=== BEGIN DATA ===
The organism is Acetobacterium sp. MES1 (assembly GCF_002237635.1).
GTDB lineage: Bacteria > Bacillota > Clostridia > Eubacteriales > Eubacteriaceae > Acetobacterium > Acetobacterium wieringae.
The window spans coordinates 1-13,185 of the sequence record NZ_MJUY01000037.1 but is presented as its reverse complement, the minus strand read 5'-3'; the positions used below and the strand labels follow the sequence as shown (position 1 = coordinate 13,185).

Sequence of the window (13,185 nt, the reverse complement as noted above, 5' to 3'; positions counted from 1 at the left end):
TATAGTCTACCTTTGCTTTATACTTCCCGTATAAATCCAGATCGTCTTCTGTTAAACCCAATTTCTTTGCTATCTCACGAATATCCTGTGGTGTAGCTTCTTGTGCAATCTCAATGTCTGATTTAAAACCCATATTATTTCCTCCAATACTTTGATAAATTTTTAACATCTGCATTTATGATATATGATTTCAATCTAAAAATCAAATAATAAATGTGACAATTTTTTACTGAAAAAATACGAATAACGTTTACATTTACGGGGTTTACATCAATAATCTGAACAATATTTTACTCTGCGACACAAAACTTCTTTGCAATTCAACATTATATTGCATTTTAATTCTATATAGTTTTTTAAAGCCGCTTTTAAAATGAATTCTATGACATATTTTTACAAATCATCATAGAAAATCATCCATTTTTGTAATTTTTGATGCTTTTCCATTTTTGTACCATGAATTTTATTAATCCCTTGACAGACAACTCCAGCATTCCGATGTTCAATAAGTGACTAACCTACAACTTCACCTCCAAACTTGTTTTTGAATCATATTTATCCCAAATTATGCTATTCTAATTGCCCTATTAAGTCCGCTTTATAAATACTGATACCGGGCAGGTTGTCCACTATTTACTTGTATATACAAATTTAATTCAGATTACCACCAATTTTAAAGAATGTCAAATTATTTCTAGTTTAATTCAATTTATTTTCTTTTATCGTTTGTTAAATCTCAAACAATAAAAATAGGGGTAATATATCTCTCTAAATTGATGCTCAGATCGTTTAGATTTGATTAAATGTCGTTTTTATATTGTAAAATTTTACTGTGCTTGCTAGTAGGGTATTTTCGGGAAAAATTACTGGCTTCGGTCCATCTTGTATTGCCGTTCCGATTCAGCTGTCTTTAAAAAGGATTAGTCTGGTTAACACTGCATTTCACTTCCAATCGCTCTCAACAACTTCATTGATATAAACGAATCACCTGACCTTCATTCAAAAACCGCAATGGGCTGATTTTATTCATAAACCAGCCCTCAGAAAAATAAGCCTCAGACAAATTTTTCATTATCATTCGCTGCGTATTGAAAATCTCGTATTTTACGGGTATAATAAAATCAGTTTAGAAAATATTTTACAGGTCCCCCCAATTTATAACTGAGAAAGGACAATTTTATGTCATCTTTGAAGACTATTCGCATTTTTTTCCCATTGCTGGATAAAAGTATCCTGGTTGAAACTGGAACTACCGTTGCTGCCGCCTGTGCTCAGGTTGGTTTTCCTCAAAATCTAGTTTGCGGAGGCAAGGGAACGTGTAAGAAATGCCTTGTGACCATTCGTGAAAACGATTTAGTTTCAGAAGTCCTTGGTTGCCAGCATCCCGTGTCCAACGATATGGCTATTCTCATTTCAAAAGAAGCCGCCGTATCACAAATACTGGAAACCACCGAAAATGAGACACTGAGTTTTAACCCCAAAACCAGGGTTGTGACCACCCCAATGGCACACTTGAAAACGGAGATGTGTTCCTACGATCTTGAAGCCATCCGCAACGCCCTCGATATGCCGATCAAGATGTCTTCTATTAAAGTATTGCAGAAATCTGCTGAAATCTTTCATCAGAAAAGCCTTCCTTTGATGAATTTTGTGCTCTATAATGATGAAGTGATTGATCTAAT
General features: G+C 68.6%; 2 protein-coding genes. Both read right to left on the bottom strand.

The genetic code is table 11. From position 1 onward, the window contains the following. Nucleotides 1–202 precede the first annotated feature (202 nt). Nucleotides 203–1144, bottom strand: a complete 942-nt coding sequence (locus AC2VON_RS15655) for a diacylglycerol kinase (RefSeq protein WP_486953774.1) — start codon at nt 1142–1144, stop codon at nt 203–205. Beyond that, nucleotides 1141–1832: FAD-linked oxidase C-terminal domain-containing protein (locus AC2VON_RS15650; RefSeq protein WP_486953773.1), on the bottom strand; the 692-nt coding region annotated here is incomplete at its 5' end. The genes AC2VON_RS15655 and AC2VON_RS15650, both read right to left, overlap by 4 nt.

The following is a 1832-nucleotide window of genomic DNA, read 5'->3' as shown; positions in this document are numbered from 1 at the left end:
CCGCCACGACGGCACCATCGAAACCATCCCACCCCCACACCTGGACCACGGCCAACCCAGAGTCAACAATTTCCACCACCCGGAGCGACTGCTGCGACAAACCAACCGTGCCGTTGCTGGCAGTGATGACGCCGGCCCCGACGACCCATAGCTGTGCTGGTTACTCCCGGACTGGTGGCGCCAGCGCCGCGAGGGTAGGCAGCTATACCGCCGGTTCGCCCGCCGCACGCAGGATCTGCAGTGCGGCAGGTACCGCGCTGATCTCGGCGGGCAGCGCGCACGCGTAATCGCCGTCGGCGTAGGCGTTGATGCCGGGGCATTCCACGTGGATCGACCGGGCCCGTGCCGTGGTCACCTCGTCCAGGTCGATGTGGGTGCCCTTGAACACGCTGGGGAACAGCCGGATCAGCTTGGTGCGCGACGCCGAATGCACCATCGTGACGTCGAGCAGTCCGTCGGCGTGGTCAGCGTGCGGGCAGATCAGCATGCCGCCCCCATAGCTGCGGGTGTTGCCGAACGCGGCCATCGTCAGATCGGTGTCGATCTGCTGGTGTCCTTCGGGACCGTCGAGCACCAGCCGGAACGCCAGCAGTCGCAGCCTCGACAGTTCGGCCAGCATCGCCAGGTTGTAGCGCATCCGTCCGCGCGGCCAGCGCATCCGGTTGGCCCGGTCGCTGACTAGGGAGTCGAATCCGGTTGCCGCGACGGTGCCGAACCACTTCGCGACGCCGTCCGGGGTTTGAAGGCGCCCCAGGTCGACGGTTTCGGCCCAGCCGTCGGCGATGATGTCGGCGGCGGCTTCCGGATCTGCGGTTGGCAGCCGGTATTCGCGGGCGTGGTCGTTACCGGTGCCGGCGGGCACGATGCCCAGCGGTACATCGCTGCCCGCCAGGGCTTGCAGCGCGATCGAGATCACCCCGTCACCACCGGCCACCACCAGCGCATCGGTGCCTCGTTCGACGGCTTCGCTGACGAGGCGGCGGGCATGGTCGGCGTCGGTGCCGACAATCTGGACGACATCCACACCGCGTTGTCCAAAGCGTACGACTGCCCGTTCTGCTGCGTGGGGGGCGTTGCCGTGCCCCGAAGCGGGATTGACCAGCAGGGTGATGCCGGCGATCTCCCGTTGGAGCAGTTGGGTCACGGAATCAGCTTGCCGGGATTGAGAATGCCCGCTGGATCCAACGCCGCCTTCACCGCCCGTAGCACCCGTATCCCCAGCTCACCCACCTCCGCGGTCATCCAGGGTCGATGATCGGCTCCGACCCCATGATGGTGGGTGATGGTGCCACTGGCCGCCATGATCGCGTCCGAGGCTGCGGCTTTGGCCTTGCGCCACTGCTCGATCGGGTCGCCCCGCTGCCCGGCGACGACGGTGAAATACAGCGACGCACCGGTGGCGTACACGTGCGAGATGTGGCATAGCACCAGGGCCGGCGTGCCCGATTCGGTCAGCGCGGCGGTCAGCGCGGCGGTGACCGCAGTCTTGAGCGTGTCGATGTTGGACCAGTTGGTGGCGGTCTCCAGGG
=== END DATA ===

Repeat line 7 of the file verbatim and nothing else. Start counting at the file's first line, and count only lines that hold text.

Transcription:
The genetic code is table 11. From position 1 onward, the window contains the following. Nucleotides 1–202 precede the first annotated feature (202 nt). Nucleotides 203–1144, bottom strand: a complete 942-nt coding sequence (locus AC2VON_RS15655) for a diacylglycerol kinase (RefSeq protein WP_486953774.1) — start codon at nt 1142–1144, stop codon at nt 203–205. Beyond that, nucleotides 1141–1832: FAD-linked oxidase C-terminal domain-containing protein (locus AC2VON_RS15650; RefSeq protein WP_486953773.1), on the bottom strand; the 692-nt coding region annotated here is incomplete at its 5' end. The genes AC2VON_RS15655 and AC2VON_RS15650, both read right to left, overlap by 4 nt.